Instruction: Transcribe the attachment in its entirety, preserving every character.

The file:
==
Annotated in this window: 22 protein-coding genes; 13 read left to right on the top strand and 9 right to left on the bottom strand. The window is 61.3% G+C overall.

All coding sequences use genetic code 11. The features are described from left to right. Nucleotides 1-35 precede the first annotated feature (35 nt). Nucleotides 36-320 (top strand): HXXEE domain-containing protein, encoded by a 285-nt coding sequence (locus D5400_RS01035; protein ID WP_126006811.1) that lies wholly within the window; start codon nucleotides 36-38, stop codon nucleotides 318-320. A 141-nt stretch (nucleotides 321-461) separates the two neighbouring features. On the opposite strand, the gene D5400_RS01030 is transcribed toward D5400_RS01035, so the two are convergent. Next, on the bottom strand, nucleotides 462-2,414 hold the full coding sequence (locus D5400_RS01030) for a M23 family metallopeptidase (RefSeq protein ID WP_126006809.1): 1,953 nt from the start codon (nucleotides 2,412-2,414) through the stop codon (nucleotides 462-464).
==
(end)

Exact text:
Annotated in this window: 22 protein-coding genes; 13 read left to right on the top strand and 9 right to left on the bottom strand. The window is 61.3% G+C overall.

All coding sequences use genetic code 11. The features are described from left to right. Nucleotides 1-35 precede the first annotated feature (35 nt). Nucleotides 36-320 (top strand): HXXEE domain-containing protein, encoded by a 285-nt coding sequence (locus D5400_RS01035; protein ID WP_126006811.1) that lies wholly within the window; start codon nucleotides 36-38, stop codon nucleotides 318-320. A 141-nt stretch (nucleotides 321-461) separates the two neighbouring features. On the opposite strand, the gene D5400_RS01030 is transcribed toward D5400_RS01035, so the two are convergent. Next, on the bottom strand, nucleotides 462-2,414 hold the full coding sequence (locus D5400_RS01030) for a M23 family metallopeptidase (RefSeq protein ID WP_126006809.1): 1,953 nt from the start codon (nucleotides 2,412-2,414) through the stop codon (nucleotides 462-464).